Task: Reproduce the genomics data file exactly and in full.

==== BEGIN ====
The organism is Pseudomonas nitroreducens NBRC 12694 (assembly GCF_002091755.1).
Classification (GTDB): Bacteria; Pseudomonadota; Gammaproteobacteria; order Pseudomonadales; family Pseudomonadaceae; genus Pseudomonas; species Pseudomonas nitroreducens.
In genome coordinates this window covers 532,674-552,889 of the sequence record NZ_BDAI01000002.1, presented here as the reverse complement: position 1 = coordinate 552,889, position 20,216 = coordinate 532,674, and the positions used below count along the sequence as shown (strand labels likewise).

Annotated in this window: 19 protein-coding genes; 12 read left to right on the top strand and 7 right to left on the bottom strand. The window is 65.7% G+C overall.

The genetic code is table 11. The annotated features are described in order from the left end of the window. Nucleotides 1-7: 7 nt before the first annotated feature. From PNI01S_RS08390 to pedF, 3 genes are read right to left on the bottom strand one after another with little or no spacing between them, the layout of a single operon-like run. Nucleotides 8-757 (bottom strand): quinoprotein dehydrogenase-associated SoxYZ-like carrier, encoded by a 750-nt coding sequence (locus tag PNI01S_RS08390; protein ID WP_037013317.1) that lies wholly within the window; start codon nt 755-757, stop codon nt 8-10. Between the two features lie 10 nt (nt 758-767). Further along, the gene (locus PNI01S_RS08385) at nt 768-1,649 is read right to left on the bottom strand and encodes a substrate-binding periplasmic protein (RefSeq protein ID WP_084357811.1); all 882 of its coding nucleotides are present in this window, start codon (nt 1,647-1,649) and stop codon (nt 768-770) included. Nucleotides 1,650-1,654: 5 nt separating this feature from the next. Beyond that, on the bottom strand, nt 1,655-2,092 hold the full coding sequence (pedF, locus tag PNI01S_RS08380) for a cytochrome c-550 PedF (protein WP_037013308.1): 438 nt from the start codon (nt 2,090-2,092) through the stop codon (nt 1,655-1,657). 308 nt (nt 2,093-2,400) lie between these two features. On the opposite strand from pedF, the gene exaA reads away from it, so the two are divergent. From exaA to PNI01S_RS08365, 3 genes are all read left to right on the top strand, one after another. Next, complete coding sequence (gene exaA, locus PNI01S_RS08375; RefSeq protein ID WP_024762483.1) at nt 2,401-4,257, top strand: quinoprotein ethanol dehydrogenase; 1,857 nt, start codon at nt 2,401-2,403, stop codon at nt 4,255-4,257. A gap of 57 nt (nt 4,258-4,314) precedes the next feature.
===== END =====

The organism is Pseudomonas nitroreducens NBRC 12694 (assembly GCF_002091755.1).
Classification (GTDB): Bacteria; Pseudomonadota; Gammaproteobacteria; order Pseudomonadales; family Pseudomonadaceae; genus Pseudomonas; species Pseudomonas nitroreducens.
In genome coordinates this window covers 532,674-552,889 of the sequence record NZ_BDAI01000002.1, presented here as the reverse complement: position 1 = coordinate 552,889, position 20,216 = coordinate 532,674, and the positions used below count along the sequence as shown (strand labels likewise).

Annotated in this window: 19 protein-coding genes; 12 read left to right on the top strand and 7 right to left on the bottom strand. The window is 65.7% G+C overall.

The genetic code is table 11. The annotated features are described in order from the left end of the window. Nucleotides 1-7: 7 nt before the first annotated feature. From PNI01S_RS08390 to pedF, 3 genes are read right to left on the bottom strand one after another with little or no spacing between them, the layout of a single operon-like run. Nucleotides 8-757 (bottom strand): quinoprotein dehydrogenase-associated SoxYZ-like carrier, encoded by a 750-nt coding sequence (locus tag PNI01S_RS08390; protein ID WP_037013317.1) that lies wholly within the window; start codon nt 755-757, stop codon nt 8-10. Between the two features lie 10 nt (nt 758-767). Further along, the gene (locus PNI01S_RS08385) at nt 768-1,649 is read right to left on the bottom strand and encodes a substrate-binding periplasmic protein (RefSeq protein ID WP_084357811.1); all 882 of its coding nucleotides are present in this window, start codon (nt 1,647-1,649) and stop codon (nt 768-770) included. Nucleotides 1,650-1,654: 5 nt separating this feature from the next. Beyond that, on the bottom strand, nt 1,655-2,092 hold the full coding sequence (pedF, locus tag PNI01S_RS08380) for a cytochrome c-550 PedF (protein WP_037013308.1): 438 nt from the start codon (nt 2,090-2,092) through the stop codon (nt 1,655-1,657). 308 nt (nt 2,093-2,400) lie between these two features. On the opposite strand from pedF, the gene exaA reads away from it, so the two are divergent. From exaA to PNI01S_RS08365, 3 genes are all read left to right on the top strand, one after another. Next, complete coding sequence (gene exaA, locus PNI01S_RS08375; RefSeq protein ID WP_024762483.1) at nt 2,401-4,257, top strand: quinoprotein ethanol dehydrogenase; 1,857 nt, start codon at nt 2,401-2,403, stop codon at nt 4,255-4,257. A gap of 57 nt (nt 4,258-4,314) precedes the next feature.